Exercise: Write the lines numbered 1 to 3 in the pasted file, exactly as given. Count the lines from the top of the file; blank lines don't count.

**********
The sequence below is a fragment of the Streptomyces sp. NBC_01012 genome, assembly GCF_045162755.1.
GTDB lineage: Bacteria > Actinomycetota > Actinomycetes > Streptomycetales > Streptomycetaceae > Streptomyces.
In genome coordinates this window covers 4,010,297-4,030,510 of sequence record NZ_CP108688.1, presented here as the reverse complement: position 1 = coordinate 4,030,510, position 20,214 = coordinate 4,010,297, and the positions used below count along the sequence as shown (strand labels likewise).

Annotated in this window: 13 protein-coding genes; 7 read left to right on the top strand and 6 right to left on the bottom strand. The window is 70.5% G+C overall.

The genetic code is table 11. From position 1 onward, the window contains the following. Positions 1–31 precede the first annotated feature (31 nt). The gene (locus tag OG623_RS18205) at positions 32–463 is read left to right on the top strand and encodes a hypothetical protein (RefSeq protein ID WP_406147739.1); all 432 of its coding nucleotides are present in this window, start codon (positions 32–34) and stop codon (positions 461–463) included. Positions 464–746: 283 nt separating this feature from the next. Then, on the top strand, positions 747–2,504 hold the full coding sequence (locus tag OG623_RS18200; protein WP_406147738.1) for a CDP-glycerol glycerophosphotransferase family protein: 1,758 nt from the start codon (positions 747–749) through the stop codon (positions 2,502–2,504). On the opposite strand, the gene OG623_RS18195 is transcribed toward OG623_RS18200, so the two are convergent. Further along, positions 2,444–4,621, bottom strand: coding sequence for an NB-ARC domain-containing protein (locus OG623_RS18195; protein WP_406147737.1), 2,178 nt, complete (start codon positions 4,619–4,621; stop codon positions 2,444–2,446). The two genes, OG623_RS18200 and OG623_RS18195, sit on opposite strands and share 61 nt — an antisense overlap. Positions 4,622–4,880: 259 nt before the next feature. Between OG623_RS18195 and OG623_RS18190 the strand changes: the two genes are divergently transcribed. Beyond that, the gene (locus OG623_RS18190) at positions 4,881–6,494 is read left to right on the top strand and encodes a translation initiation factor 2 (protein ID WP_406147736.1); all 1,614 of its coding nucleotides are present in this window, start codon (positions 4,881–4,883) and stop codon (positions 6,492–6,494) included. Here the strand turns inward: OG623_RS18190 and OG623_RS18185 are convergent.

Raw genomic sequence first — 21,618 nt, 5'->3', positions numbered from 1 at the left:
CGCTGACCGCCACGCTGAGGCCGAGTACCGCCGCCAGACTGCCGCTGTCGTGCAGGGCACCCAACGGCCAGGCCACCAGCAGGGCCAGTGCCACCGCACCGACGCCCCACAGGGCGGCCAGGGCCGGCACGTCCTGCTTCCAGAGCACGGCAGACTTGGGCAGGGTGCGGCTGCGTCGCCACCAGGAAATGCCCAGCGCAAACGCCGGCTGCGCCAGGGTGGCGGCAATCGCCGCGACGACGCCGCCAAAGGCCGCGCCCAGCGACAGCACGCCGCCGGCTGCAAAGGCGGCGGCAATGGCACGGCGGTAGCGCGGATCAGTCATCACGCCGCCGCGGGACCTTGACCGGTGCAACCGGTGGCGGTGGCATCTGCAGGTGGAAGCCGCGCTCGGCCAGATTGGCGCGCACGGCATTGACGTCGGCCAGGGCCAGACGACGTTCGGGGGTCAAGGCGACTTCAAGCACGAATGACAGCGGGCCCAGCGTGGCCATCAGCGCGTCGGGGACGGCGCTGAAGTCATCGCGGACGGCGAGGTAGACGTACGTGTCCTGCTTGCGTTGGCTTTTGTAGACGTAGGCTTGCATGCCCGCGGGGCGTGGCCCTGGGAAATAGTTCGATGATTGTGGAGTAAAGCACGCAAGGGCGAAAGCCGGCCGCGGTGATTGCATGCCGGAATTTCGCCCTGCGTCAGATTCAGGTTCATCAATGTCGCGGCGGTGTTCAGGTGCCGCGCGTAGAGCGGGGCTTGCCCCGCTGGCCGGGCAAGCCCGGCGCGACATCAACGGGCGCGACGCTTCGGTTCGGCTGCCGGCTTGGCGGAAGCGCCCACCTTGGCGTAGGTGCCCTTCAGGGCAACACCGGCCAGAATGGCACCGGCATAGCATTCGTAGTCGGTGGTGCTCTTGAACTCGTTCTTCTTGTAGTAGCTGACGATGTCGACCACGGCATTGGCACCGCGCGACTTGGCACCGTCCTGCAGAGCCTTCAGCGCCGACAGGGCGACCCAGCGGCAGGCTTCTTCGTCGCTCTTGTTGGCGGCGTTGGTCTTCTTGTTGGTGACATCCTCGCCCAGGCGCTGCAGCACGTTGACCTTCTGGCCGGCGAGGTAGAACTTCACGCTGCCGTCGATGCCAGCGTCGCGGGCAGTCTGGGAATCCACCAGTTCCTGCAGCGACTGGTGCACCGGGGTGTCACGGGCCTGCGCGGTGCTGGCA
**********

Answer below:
The sequence below is a fragment of the Streptomyces sp. NBC_01012 genome, assembly GCF_045162755.1.
GTDB lineage: Bacteria > Actinomycetota > Actinomycetes > Streptomycetales > Streptomycetaceae > Streptomyces.
In genome coordinates this window covers 4,010,297-4,030,510 of sequence record NZ_CP108688.1, presented here as the reverse complement: position 1 = coordinate 4,030,510, position 20,214 = coordinate 4,010,297, and the positions used below count along the sequence as shown (strand labels likewise).